By the time Enoch came into contact with the Faith in 1951 his personal life had assumed an entirely new aspect; he was now married and had his first children; he was a gifted translator working for the government, but also a somewhat disillusioned man who had become a very heavy drinker, a fact of which the government service that employed him had become aware and which led to his dismissal, in spite of his marked capacity and relatively long record of service. Unfortunately the reports on this serious impairment to the discharge of his duties had already gone through when Enoch accepted the Faith and upon his enrolment gave up all alcohol immediately.

      Enoch was the third Ugandan to accept Bahá'u'lláh, but the first of the Teso tribe; he heard about the Faith from a friend who introduced him to 'Alí Nakhjavání, the son-in-law of Mr. and Mrs. Banání, who had left Persia to pioneer, in response to the wishes of Shoghi Effendi, had proceeded to Africa and settled in Uganda with their daughter Violette, her husband 'Alí, and their daughter, aged three, arriving there in 1951; Mr. Banání purchased a home in the heart of Kampala, at 3 Kitante Road; events were to take place there, of both joy and grief, which are inextricably interwoven with the unfoldment of 'Abdu'l-Bahá's Divine Plan in that continent.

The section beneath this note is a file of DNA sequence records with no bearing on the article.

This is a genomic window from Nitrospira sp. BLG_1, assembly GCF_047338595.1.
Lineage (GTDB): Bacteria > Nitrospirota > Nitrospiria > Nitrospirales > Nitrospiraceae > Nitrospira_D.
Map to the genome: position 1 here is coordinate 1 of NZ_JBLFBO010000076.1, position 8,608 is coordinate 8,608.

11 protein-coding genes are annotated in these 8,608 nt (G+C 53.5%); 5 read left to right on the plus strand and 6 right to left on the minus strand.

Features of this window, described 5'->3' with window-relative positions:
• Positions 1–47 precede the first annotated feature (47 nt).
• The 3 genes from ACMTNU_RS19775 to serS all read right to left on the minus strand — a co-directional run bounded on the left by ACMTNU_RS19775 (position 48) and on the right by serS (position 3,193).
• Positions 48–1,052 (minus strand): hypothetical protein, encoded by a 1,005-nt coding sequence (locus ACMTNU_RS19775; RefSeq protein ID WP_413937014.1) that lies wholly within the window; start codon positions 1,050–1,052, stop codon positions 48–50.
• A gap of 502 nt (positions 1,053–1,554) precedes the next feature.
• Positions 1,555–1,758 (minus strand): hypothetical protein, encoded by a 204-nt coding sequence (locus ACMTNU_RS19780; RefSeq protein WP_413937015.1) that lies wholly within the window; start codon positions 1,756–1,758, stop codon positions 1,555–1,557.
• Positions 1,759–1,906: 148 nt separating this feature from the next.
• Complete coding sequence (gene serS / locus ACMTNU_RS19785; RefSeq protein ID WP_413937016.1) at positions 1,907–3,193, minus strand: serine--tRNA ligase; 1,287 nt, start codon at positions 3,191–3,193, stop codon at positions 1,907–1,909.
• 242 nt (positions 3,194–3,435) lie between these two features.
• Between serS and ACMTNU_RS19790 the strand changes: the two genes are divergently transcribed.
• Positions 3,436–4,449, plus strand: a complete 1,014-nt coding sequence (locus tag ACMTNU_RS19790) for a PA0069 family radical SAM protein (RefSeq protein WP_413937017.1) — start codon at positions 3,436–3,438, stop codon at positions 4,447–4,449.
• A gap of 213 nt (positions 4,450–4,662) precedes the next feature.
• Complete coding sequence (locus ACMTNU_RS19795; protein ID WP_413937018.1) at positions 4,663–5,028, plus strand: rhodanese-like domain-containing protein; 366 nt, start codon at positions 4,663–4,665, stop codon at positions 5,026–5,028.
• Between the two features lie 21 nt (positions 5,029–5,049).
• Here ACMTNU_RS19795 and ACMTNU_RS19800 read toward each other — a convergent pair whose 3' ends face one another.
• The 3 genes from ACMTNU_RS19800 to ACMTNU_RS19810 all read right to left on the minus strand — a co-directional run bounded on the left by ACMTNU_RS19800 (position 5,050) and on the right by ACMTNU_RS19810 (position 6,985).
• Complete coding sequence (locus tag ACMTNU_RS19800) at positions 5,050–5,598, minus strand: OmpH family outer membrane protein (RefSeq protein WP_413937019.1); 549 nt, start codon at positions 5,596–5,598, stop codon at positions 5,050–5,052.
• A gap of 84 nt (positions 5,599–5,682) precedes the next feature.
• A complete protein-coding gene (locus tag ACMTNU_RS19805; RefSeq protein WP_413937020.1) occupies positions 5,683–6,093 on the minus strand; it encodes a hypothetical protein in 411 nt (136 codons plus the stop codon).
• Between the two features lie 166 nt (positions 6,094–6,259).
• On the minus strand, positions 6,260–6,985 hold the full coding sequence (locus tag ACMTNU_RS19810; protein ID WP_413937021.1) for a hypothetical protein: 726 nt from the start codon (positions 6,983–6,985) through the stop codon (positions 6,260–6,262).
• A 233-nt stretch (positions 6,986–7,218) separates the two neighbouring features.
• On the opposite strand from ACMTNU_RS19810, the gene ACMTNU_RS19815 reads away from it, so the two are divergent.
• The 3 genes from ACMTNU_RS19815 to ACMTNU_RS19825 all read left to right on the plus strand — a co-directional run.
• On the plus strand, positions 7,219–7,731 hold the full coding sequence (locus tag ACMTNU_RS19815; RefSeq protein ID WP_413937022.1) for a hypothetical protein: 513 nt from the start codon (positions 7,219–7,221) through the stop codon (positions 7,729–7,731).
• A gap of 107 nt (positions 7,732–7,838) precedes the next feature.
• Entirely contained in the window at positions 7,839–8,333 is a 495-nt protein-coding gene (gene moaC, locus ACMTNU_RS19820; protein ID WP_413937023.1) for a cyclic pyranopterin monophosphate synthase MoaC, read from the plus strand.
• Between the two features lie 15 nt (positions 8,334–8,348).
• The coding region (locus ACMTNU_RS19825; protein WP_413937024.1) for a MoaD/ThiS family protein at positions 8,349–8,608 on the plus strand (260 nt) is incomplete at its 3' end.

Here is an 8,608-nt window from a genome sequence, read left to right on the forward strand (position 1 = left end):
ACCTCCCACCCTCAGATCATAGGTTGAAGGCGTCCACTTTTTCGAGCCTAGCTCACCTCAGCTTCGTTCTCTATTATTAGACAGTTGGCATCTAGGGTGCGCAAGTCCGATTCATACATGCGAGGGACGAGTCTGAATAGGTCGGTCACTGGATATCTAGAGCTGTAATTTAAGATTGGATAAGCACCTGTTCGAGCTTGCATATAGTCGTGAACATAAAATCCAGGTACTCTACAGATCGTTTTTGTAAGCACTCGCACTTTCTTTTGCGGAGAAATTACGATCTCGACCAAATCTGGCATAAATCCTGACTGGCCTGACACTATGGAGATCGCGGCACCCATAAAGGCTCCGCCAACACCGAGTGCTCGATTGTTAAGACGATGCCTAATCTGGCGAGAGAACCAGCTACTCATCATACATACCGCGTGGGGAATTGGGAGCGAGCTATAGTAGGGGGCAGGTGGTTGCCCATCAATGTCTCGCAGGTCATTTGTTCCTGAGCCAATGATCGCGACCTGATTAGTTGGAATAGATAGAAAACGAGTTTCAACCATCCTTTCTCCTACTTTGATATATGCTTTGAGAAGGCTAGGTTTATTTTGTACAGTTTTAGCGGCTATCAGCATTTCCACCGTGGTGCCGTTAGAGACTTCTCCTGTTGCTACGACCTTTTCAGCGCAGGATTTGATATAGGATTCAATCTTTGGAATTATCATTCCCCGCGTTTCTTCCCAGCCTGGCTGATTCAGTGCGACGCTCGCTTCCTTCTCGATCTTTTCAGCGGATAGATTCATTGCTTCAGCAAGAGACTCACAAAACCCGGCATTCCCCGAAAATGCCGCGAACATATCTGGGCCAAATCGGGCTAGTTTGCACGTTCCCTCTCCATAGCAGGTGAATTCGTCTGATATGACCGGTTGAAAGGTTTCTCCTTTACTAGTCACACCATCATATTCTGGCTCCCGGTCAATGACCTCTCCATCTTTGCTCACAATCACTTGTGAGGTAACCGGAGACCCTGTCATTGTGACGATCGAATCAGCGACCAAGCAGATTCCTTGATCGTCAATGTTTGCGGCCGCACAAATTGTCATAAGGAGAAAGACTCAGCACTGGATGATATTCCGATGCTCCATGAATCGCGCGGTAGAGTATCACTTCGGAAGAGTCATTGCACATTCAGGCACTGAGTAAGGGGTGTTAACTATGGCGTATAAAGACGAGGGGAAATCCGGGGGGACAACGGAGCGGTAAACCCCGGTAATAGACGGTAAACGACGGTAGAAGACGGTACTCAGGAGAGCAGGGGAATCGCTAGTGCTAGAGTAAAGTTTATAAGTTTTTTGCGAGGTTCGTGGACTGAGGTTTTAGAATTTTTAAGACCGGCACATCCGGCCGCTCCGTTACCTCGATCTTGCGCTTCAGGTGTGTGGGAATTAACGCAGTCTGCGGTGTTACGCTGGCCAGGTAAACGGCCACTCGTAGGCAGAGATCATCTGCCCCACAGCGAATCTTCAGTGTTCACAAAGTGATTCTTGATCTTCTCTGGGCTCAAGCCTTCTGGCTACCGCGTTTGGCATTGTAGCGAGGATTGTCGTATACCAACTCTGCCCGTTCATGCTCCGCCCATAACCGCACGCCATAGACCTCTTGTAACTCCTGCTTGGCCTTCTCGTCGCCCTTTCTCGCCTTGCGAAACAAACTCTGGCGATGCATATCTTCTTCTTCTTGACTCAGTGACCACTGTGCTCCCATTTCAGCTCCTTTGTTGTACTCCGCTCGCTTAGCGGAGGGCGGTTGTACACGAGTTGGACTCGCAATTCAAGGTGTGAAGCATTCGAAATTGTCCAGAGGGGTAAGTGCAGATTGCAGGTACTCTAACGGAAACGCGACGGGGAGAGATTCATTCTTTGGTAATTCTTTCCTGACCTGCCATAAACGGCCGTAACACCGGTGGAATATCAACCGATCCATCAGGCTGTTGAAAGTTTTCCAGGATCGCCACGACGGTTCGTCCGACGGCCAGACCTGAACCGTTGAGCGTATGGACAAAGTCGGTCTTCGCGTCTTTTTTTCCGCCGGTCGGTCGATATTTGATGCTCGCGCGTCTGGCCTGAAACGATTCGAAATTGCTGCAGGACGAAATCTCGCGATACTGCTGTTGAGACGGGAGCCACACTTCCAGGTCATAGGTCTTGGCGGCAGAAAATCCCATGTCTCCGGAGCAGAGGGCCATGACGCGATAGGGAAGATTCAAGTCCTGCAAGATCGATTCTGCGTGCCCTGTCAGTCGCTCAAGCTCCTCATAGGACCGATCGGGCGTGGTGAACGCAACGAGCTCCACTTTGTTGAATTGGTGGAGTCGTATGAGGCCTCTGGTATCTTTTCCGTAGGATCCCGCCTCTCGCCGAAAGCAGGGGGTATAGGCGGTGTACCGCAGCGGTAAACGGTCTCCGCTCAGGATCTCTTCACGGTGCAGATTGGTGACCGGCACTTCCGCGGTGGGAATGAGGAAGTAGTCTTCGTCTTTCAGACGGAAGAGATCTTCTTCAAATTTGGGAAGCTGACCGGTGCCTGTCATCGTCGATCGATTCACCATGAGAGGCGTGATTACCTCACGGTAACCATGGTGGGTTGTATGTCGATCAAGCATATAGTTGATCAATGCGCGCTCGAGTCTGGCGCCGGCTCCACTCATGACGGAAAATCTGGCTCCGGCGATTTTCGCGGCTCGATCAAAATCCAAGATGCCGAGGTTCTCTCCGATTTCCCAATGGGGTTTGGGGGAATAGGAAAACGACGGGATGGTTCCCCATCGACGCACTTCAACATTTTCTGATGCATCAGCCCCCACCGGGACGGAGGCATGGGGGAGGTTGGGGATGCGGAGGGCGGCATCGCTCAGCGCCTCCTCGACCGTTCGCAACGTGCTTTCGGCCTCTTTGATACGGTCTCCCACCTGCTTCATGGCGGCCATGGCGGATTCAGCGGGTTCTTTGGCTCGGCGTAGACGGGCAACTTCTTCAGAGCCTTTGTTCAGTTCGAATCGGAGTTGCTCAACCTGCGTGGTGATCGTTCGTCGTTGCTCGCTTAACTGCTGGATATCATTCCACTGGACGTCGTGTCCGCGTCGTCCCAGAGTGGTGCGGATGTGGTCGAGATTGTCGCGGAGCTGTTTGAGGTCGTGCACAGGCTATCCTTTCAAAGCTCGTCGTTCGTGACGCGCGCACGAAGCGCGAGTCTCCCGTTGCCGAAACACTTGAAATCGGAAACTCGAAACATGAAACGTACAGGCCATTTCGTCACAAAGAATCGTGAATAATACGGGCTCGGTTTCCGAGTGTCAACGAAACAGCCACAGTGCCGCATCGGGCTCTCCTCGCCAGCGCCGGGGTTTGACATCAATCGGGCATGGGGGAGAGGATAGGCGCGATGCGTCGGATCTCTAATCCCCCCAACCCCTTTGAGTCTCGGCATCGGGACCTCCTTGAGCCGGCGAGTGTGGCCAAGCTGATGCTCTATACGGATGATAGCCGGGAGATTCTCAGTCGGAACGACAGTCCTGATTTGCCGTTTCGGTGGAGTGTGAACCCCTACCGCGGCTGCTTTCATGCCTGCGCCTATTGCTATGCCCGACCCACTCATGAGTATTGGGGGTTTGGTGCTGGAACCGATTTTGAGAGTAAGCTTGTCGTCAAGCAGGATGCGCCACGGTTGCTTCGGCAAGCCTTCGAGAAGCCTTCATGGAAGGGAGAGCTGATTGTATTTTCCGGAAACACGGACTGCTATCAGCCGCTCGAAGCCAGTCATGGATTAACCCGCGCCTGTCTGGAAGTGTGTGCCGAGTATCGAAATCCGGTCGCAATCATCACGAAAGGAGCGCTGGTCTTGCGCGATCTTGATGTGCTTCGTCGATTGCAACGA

Once Enoch had met 'Alí a friendship began to unfold and Enoch attended the regular evening meetings held for enquirers in the Banání home, where the warmth of this Persian Bahá'í household greatly attracted him. In February 1952 Mr. and Mrs. Banání left on their pilgrimage to the World Centre, and it was agreed that during this time the pioneers in Kampala would hold a special meeting for all the Africans who were interested in the Faith and that this would coincide with the time in Haifa when the Guardian usually visited the Shrines; Mr. Banání would inform him of this and ask for special prayers. Shoghi Effendi was happy to comply with this request, and he and Mr. Banání visited the Shrines together at that hour. Enoch attended that meeting in Kampala — but nothing happened! The three pioneers — the Nakhjavánís and Philip Hainsworth — felt very discouraged. Later that night, however, he returned, posed many questions and ended up by asking 'How does one become a Bahá'í?' Early the following morning he appeared with a letter requesting to be accepted as a believer; from the very beginning Enoch had avidly read every Bahá'í book he could get, and this laid the foundation for his deep knowledge of the Teachings. Mrs. Olinga, making no secret of the fact that it was the remarkable transformation in her husband's conduct since he had become a Bahá'í that influenced her decision, also embraced the Faith. Gradually others swelled its numbers in Kampala so that by 21 April 1952, the first, historic Local Spiritual Assem-